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"Interestingly", the Australian government's mandatory all-your-life-online MyGov system, constantly nags you to create a mobilephone/cellphone 2-Factor-Authentication setup every time you log in.

AKA: we know NOTHING about security, we're just playing along with meme-du-jour. Because we're so PROFESSIONAL! And COOL!

IP freely? What a wind-up! If only Trevor Baylis had patent protections inventors enjoy today

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Re: How exactly

Wait till you find it / buy it in Tesco's discount bin.

Or to put it another way:

you've got buckley's of actually ENFORCING this law in China, even Asia generally.

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Re: Sorry, Trevor

Hell yeah. That single sole Fundamental Patent I mentioned above, was rejected for years because of a single first-examiner (special rights, procedurally) who conflated a holographic 3D screen with an LED brake light. Prior art, according to him.

Not joking.

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Re: Concerning Trademarks

> newer soda lime glass

Technically, soda lime glass is much older.

But I guess in context of narrating the timeline of Invention-to-Imitations, "newer" works in the sense of having soda lime glass being used under the Pyrex label only after the parasites moved in.

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Re: Analogous to nature, really ?

> At what point does the idea became a plan become a thing become a thing that can be sold ????

At the point it can be patented.

Or to put it another way:

You can NOT patent AN IDEA. You can ONLY patent an IMPLEMENTATION of an idea.

Or to put it another way:

Your understanding of IP Protection via Patent is not based on understanding what Patents are, how they work, nor, critically, how they are awarded.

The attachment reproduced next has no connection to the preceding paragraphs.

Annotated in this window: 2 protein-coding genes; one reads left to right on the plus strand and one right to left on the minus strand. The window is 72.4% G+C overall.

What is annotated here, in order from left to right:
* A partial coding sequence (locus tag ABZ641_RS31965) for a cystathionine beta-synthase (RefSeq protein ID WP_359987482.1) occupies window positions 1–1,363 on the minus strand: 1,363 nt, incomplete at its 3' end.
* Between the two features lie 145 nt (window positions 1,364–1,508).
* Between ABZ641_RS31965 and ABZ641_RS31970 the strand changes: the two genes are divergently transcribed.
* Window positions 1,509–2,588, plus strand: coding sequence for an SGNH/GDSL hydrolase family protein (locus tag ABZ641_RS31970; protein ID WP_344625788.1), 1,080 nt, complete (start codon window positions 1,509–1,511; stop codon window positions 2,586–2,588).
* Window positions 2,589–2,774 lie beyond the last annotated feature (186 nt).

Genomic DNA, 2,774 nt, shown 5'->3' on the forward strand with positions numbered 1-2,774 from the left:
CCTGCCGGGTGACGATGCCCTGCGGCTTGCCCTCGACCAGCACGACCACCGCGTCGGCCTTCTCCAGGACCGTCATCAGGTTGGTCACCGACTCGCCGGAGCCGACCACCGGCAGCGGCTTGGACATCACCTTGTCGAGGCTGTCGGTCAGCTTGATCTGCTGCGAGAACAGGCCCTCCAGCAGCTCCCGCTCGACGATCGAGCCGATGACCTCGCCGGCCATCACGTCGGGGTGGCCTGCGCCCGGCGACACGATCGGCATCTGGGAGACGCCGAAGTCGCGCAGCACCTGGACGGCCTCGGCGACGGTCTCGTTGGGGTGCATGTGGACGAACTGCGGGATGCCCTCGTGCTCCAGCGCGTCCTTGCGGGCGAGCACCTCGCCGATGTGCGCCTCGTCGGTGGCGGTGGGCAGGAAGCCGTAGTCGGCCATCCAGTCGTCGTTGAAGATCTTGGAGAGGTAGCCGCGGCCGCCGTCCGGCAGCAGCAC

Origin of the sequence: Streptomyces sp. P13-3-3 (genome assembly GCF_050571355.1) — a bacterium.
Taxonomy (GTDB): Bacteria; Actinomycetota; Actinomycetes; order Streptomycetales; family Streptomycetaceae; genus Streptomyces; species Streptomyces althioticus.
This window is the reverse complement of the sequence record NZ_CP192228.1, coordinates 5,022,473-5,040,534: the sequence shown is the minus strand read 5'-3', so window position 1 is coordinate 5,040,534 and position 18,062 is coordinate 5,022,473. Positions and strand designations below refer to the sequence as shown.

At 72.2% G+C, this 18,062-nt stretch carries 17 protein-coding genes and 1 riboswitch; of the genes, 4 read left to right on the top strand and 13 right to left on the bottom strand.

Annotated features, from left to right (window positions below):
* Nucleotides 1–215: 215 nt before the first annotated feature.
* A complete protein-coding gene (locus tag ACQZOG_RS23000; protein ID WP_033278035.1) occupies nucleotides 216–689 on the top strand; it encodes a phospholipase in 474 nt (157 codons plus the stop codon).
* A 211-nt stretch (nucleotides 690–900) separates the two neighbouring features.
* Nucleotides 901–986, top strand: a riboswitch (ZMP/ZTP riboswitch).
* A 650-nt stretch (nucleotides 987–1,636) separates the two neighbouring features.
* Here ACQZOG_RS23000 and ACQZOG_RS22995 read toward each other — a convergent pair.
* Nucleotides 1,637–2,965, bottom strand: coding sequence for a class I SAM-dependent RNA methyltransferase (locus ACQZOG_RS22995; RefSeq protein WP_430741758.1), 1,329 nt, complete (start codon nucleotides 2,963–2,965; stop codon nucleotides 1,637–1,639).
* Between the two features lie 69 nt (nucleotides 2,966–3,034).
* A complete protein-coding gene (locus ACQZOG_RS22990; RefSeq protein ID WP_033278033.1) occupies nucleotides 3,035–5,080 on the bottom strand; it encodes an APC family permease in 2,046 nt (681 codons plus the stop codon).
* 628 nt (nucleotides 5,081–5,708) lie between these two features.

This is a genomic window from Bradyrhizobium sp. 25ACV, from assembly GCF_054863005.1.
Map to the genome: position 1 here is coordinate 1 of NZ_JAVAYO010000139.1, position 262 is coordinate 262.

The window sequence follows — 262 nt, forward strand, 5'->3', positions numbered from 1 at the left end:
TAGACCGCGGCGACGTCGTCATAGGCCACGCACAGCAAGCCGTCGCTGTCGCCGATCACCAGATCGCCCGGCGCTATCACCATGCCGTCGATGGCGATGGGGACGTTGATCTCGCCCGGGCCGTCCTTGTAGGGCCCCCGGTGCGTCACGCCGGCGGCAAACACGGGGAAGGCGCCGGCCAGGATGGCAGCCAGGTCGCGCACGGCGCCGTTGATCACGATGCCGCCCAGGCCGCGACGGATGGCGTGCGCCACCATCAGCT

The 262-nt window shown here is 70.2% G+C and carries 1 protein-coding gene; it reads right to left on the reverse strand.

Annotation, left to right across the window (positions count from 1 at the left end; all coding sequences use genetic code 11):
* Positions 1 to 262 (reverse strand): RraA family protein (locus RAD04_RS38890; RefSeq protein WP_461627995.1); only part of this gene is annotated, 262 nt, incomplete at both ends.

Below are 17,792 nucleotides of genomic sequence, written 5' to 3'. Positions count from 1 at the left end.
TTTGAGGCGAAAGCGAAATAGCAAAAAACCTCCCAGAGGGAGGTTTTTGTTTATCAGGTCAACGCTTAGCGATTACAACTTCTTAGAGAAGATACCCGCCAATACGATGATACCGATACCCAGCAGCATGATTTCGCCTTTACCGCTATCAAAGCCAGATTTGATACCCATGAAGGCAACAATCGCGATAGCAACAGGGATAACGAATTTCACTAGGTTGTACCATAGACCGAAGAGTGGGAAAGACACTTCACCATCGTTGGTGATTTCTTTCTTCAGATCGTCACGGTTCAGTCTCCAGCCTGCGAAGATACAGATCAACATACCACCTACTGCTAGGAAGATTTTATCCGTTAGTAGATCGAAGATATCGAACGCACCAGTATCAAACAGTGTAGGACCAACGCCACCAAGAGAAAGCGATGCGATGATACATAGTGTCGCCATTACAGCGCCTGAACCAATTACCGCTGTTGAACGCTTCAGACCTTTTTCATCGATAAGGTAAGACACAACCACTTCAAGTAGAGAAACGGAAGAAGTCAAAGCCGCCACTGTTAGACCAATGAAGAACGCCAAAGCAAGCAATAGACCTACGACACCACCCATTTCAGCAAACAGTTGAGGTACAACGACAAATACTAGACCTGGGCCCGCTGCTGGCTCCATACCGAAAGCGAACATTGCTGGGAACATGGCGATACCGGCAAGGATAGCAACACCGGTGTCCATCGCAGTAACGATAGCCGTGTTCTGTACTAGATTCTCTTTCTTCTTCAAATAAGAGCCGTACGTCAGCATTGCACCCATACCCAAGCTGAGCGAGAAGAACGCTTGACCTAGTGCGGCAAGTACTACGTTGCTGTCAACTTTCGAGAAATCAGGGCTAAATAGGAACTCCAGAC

Basically, your final note "a thing that can be sold": that's the only thing that can be patented.

Or to put it another way:

what you're protesting about needing to be done, was actually the fundamental starting point of the entirety of patent law and remains so today. Ideas can not be patented, plans can not be patented, you MUST have an actual buildable saleable THING. That thing then serves as the basis of you protecting your idea.

ONE exception: a "fundamental" patent. The creation of a whole new entire branch of human scientific endeavour and development. These are so rare as to be unicorns. I have come across one in my life. I've eaten more gold dust.

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Re: Property is theft

Why did Karl Marx never drink Twinings?

Because PROPER tea is theft.

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> using a wind-up spring to hold energy


Hand-wound clocks were not invented till the late 90s!! And even THEN they stole St Trev's idea!!

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go learn what you're talking about

> The value of knowledge to society is maximised by it being shared.

That is the POINT of Patents.

The EXPLICIT point and purpose of patents is to get IP out in public.

The incentive to inventors to disclose their invention is: unique/sole commercial (only!) rights for a period of time.

This means that larger-society R&D can immediately take that invention and start improving it. At the same time as the inventor makes money from it. AND that invention is not lost to society should that inventor go under a bus, or similar. Which has happened. Objective: everybody wins.


Do NOT confuse and conflate gamesmanship of the system, with the system.

AKA Patent law & protocols are not the same as IP publication & protection.

On that same basis, you would argue you should ban shops because a chap gave you 5p less change last week than you should have got.

There are problems with the gamesmanship -- yes -- so attack and address them, rather than construct fictional strawmen and attacking them.